Apple used to have its mind around making software that fit intuitively with the task. It gave you a handful of different ways to accomplish a task, while being powerful and intuitive. You could find your own way, build own workflow, sloppy or clean, and have fun while doing it.

Apple is now on this side of mobile devices and everything they do is becoming more cute, boxed and pre-fab in its workflow. After having used Premiere and FCP for almost 15 years, I open the latest version of iMovie (a supposedly simpler piece of software) and think… WTF? It’s suffocating. I haven’t even touched X.

Yes, I agree, with training anyone could become fluent in their use, but if you want something that’s robust, without feeling like the manufacturer is forcing your head under water, go with Premiere. Not cheap though.

somewhatconcerned on March 1, 2013 at 9:52 PM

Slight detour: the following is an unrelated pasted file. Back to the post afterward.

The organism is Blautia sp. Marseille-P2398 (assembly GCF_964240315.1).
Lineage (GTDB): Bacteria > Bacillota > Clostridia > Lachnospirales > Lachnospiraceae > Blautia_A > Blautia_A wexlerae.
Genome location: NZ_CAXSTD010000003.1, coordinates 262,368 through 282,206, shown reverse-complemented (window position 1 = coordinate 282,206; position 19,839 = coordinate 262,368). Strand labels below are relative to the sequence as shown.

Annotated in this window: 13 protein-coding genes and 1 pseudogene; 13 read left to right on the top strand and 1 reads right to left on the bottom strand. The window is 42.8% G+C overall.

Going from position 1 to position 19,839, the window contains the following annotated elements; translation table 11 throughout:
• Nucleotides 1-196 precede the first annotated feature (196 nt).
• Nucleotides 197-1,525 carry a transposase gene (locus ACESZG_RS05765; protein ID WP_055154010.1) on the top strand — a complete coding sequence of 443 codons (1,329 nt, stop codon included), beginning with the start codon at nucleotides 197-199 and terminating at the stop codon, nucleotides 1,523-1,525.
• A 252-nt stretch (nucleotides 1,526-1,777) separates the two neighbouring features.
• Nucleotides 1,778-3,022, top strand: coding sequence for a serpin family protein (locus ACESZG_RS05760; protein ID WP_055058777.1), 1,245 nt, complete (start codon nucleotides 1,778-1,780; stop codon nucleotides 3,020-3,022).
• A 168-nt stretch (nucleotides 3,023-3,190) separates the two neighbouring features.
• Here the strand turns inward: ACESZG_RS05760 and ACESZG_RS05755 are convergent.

What?? No check-ins from the backroom at MSNBC ??
You’d think, if ANYBODY would know ..


CaveatEmpty on March 1, 2013 at 5:06 PM

Are you kidding?? They’re edits are so obvious I wouldn’t be surprised to find they’re using razor blades on tape!

CurtZHP on March 1, 2013 at 10:40 PM

They’re s/b their.

CurtZHP on March 1, 2013 at 10:56 PM

Hi Ed,

Adobe Premiere Pro (at least CS6) lets you edit H.264 files natively, so you don’t have to convert to ProRes or some other format first.

Most non-super-pro video or DSLR cameras use H.264 codecs, so it makes Premiere Pro a logical choice.

This is a big deal if you are concerned about picture quality and workflow. It’s the reason a lot of pros like Philip Bloom switched from Final Cut to Premiere.

Also, the stuff like Red Giant as was previously mentioned, is really nice to have.

Lastly, not to start a flame war, but if you haven’t gotten a camera yet and are considering the DSLR route, get a Canon as they are far superior for videos.


Hot Gas on March 2, 2013 at 12:42 AM

People who use Final Cut Pro 7 and have long-standing workflows with it will tell you to avoid Final Cut Pro X.